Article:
 Why can’t I just drink water? In some cases you can, however, often women experience vomiting during labor. Also, should you need an emergency c-section, typically not predictable, we would want your stomach empty to decrease your risk of aspiration of stomach contents into your lungs. 

    o However, if you desire the freedom of not being hooked up to an IV pole we can potentially do things like intermittent boluses of fluids or no fluids at all if preferred. 

    • Fetal monitoring: 

    Labor and delivery is the most stressful time in your baby’s life. This monitoring is designed to help detect when the stress is too much. This typically entails having two belts with monitors on them around your belly. 

     o If you are in spontaneous labor (not induced) and your baby is doing well we can sometimes do intermittent monitoring and allow you more freedom of movement, monitoring the baby for 20-30 mins an hour.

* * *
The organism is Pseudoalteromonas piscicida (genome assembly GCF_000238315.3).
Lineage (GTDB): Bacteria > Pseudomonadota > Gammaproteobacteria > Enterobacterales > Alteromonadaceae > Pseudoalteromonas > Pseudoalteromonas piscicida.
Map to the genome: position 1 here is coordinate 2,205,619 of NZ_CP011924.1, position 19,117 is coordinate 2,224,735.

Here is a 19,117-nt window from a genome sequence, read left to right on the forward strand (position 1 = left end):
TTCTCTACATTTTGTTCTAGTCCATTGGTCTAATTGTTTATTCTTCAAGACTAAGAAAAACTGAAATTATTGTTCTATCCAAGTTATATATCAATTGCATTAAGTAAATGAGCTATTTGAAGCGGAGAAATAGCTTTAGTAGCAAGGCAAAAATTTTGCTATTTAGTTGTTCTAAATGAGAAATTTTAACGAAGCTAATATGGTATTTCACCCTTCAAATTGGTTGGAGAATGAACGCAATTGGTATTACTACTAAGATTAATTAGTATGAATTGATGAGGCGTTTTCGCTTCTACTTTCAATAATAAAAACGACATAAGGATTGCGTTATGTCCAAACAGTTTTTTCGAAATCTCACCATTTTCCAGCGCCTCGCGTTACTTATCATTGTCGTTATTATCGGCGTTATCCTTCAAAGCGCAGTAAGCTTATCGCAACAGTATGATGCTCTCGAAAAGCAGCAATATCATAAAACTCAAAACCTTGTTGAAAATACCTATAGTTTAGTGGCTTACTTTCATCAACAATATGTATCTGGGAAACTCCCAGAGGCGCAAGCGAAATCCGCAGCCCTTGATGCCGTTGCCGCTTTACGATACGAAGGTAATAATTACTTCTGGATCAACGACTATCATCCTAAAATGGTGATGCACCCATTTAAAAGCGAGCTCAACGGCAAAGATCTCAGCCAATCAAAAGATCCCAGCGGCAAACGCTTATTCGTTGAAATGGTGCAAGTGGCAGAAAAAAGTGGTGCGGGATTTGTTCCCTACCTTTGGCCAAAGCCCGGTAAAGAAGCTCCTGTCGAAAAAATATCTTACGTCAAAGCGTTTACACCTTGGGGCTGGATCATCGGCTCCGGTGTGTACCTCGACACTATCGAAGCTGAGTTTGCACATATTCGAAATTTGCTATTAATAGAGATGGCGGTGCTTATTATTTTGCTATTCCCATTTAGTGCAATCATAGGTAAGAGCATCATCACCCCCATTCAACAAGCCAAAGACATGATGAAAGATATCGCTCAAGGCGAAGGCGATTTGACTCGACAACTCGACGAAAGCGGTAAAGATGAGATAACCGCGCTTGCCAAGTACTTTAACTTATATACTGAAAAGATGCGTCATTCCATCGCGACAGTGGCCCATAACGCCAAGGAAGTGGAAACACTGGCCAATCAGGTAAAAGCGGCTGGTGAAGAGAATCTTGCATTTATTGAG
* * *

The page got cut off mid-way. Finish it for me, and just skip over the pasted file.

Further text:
o If you are requiring any medications to help augment your labor or to induce your labor, continuous monitoring may be recommended. Some hospitals will have ambulatory monitors so that you can walk and stay on the monitor. If you think this is something you may want, ask early, as these monitors are typically limited. 

     • Pain management: 

    o Do you want an epidural? – For this, medicine is placed by an anesthesiologist in your spine to alleviate the pain of labor and delivery. Typically you receive a continuous infusion of medication that is stopped after delivery. Your sensation and movement usually recovers a few hours later. 

    o Do you want IV pain medication? – This allows for temporarily pain control, but it does cross the placenta and can suppress the baby’s ability to take deep breaths at delivery if given too close to delivery. So typically it has to be stopped when delivery may be close (within a couple of hours). If it is given we can usually reverse the effects on the baby quickly, but we try and avoid having to do that.